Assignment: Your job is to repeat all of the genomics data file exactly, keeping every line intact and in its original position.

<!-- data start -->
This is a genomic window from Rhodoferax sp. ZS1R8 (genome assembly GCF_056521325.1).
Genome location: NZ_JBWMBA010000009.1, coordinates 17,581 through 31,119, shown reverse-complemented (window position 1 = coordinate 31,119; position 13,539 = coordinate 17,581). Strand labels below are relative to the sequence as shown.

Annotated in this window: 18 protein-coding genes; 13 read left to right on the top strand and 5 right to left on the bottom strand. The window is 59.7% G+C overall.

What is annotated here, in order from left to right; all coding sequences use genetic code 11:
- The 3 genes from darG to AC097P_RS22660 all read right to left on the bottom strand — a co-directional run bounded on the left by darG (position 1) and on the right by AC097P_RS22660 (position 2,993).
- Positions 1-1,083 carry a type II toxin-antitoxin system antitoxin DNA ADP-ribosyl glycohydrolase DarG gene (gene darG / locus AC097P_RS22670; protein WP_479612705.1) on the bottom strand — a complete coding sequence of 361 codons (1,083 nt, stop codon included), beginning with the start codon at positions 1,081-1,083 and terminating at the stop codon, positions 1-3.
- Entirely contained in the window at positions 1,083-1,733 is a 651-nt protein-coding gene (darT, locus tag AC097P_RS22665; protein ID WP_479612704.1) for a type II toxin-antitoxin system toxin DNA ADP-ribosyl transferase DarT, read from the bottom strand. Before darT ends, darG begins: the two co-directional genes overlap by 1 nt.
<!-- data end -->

This is a genomic window from Rhodoferax sp. ZS1R8 (genome assembly GCF_056521325.1).
Genome location: NZ_JBWMBA010000009.1, coordinates 17,581 through 31,119, shown reverse-complemented (window position 1 = coordinate 31,119; position 13,539 = coordinate 17,581). Strand labels below are relative to the sequence as shown.

Annotated in this window: 18 protein-coding genes; 13 read left to right on the top strand and 5 right to left on the bottom strand. The window is 59.7% G+C overall.

What is annotated here, in order from left to right; all coding sequences use genetic code 11:
- The 3 genes from darG to AC097P_RS22660 all read right to left on the bottom strand — a co-directional run bounded on the left by darG (position 1) and on the right by AC097P_RS22660 (position 2,993).
- Positions 1-1,083 carry a type II toxin-antitoxin system antitoxin DNA ADP-ribosyl glycohydrolase DarG gene (gene darG / locus AC097P_RS22670; protein WP_479612705.1) on the bottom strand — a complete coding sequence of 361 codons (1,083 nt, stop codon included), beginning with the start codon at positions 1,081-1,083 and terminating at the stop codon, positions 1-3.
- Entirely contained in the window at positions 1,083-1,733 is a 651-nt protein-coding gene (darT, locus tag AC097P_RS22665; protein ID WP_479612704.1) for a type II toxin-antitoxin system toxin DNA ADP-ribosyl transferase DarT, read from the bottom strand. Before darT ends, darG begins: the two co-directional genes overlap by 1 nt.